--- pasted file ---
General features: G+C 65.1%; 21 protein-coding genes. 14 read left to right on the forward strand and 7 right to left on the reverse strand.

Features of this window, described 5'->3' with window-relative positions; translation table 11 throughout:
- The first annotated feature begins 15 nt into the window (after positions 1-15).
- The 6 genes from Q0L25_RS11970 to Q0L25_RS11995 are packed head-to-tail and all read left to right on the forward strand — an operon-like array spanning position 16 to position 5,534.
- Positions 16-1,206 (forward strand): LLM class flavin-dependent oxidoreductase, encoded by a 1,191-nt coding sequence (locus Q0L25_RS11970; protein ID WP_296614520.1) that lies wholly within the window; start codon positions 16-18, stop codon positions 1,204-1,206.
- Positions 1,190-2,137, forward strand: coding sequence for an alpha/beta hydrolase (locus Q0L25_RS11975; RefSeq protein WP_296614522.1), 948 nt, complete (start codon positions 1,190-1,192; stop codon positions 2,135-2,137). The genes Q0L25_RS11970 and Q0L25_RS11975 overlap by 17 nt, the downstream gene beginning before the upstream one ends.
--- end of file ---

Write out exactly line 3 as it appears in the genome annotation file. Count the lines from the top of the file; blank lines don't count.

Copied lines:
- The first annotated feature begins 15 nt into the window (after positions 1-15).